Comcast Goes Virtual


Comcast this week announced that it will open up its own island within the virtual world of Second Life. Second Life is increasingly becoming a marketing venue for companies that wish to reach the young and tech-savvy set that play it.

The potential exposure can be more immersive and interactive than other online media, given the fanatical and repetitive play it receives. But such a marketing campaign can cede a certain amount of control in the anything-goes atmosphere of the virtual world.

Some advertisers that have sponsored events and concerts in the game had their marketing thrashed as pranksters within the game rushed and looted the stage. Others that have marketed more successfully in the game include Starwood Hotels and American Apparel (examined in a past post).

Second Life makes its money from a combination of exchange rates on its virtual currency (the Linden dollar, named after the game’s owners Linden Labs) and selling space to corporations on these virtual islands. In Comcast’s case it has rented an island and hired programmers to fill it with promotional freebies for users, such as an auto race track, a jet ski track, a jet pack course and a concert series featuring Second Life and real-world artists. A New York Times article earlier this week breaks down some of these costs.

What About Local?

For now most of the advertising in Second Life is national brand and awareness advertising, but it could indeed have local relevance soon. If not within Second Life specifically, this will apply to immersive online experiences that integrate 3-D virtual domains (and possibly avatars) into local search experiences. A possible venue could be a future iteration of the 3-D mapping tools that are beginning to be rolled out, most notably Microsoft’s Virtual Earth 3-D.

Virtual San Francisco From Above (source: Microsoft 2007)

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The 3-D mapping engine combines local search and Second Life by enabling users to fly through virtual cityscapes. It has mostly had novelty appeal so far but will gain utility in local search and social networking as it evolves. These things are a key part of the product road map, according Bobby Figueroa, director of product management for Windows Live Local, whom I spoke with at the October launch party.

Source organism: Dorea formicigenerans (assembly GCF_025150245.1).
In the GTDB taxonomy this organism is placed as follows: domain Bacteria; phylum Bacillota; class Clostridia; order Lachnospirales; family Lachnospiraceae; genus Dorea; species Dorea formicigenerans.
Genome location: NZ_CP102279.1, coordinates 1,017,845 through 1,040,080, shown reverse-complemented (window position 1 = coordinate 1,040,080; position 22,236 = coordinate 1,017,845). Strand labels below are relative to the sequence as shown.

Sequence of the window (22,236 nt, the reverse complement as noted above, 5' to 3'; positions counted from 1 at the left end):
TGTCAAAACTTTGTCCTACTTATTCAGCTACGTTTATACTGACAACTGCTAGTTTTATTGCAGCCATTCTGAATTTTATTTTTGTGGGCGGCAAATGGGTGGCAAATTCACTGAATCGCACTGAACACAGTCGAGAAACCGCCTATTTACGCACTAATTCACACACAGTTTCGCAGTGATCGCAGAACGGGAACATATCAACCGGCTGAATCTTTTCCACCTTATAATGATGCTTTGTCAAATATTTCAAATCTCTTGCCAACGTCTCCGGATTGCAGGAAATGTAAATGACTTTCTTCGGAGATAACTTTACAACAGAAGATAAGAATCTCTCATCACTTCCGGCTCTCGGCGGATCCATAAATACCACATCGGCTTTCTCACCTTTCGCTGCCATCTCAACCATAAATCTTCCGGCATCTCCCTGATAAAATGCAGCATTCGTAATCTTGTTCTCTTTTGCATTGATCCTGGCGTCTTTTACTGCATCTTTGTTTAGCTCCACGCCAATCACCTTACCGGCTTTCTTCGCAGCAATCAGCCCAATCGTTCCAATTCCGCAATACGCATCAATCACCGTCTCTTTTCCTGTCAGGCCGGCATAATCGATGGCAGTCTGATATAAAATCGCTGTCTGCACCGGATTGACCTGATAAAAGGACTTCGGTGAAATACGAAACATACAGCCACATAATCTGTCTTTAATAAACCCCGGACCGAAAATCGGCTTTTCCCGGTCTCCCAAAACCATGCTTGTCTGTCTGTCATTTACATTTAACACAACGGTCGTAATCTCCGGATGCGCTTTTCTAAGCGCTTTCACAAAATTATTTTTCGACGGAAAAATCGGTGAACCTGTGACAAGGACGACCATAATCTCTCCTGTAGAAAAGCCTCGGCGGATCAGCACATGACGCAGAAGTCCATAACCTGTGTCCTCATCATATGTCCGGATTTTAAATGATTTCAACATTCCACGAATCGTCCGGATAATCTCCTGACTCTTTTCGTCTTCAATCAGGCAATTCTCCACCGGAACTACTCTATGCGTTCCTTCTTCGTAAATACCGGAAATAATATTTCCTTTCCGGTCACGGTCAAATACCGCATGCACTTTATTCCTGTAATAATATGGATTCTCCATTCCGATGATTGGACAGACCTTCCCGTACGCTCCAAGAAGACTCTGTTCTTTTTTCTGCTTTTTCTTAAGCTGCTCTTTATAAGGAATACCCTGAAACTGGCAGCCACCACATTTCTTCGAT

Recently Virtual Earth 3-D (through Microsoft Live Local Maps) opened up New York and a handful of other cities, which really put the product on the map (no pun intended) with users and mainstream media so much so that most thought it was a new product.

But the possibilities for local are to move beyond the paradigm of a big map and a handful of links to instead have a 3-D mock-up of your city or neighborhood that pinpoints local search results. This could also go a step further by letting you enter stores, check out real estate or try on clothes to be ordered online or reserved for pickup (using a virtual avatar that has your body measurements). These are just a few possibilities that come to mind based on the current version of the product. Many more will make themselves clear as it evolves.

Window Shopping in Second Life (source: Dvorak.org)

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For now, 3-D mapping is a bit ahead of its time, as its full experience isn’t possible with the average broadband connection. This could change soon with high-speed fiber to the home initiatives being led by telcos (and incented by IPTV and triple-play offerings). Meanwhile, interesting 3-D mapping tools continue to roll out that are decidedly less broadband hungry, including Google Maps Street View and Everyscape.

When broadband speeds, processing power and graphic chips catch up to 3-D mapping technologies, it could see greater adoption for both the fantastical Second Life-type experiences, and more practical local search and 3-D mapping applications. Watching them converge in different ways will be interesting, and will affect the standards that emerge for the next generation of local search.

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Related: Subscribers of TKG’s Interactive Local Media Program can view the report “Microsoft Virtual Earth 3-D: A New Dimension for Local.” The summary is publicly available here.

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